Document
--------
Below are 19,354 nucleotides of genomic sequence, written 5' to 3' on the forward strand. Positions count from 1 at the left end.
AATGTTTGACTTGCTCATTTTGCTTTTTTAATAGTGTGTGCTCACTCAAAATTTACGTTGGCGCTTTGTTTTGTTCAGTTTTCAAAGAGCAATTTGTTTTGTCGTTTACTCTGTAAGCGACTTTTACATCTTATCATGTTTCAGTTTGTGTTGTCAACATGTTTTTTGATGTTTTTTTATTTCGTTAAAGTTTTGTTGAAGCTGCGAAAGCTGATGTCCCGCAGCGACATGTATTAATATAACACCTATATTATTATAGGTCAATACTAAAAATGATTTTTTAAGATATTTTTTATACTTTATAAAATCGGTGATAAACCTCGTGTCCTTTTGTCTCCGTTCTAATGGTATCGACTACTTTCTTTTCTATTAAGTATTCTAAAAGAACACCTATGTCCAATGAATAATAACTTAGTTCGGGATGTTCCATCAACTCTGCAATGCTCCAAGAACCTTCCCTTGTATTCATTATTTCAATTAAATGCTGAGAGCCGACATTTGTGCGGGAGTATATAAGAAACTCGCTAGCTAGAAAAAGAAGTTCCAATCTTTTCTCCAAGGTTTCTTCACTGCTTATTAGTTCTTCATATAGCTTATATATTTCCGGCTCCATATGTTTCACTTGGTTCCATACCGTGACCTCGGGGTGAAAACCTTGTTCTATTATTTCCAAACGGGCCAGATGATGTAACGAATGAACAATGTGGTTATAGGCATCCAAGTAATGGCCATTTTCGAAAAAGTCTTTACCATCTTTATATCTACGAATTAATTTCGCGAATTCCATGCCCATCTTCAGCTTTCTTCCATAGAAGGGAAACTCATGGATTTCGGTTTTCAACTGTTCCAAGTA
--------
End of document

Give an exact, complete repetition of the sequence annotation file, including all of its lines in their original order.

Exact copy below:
Below are 19,354 nucleotides of genomic sequence, written 5' to 3' on the forward strand. Positions count from 1 at the left end.
AATGTTTGACTTGCTCATTTTGCTTTTTTAATAGTGTGTGCTCACTCAAAATTTACGTTGGCGCTTTGTTTTGTTCAGTTTTCAAAGAGCAATTTGTTTTGTCGTTTACTCTGTAAGCGACTTTTACATCTTATCATGTTTCAGTTTGTGTTGTCAACATGTTTTTTGATGTTTTTTTATTTCGTTAAAGTTTTGTTGAAGCTGCGAAAGCTGATGTCCCGCAGCGACATGTATTAATATAACACCTATATTATTATAGGTCAATACTAAAAATGATTTTTTAAGATATTTTTTATACTTTATAAAATCGGTGATAAACCTCGTGTCCTTTTGTCTCCGTTCTAATGGTATCGACTACTTTCTTTTCTATTAAGTATTCTAAAAGAACACCTATGTCCAATGAATAATAACTTAGTTCGGGATGTTCCATCAACTCTGCAATGCTCCAAGAACCTTCCCTTGTATTCATTATTTCAATTAAATGCTGAGAGCCGACATTTGTGCGGGAGTATATAAGAAACTCGCTAGCTAGAAAAAGAAGTTCCAATCTTTTCTCCAAGGTTTCTTCACTGCTTATTAGTTCTTCATATAGCTTATATATTTCCGGCTCCATATGTTTCACTTGGTTCCATACCGTGACCTCGGGGTGAAAACCTTGTTCTATTATTTCCAAACGGGCCAGATGATGTAACGAATGAACAATGTGGTTATAGGCATCCAAGTAATGGCCATTTTCGAAAAAGTCTTTACCATCTTTATATCTACGAATTAATTTCGCGAATTCCATGCCCATCTTCAGCTTTCTTCCATAGAAGGGAAACTCATGGATTTCGGTTTTCAACTGTTCCAAGTA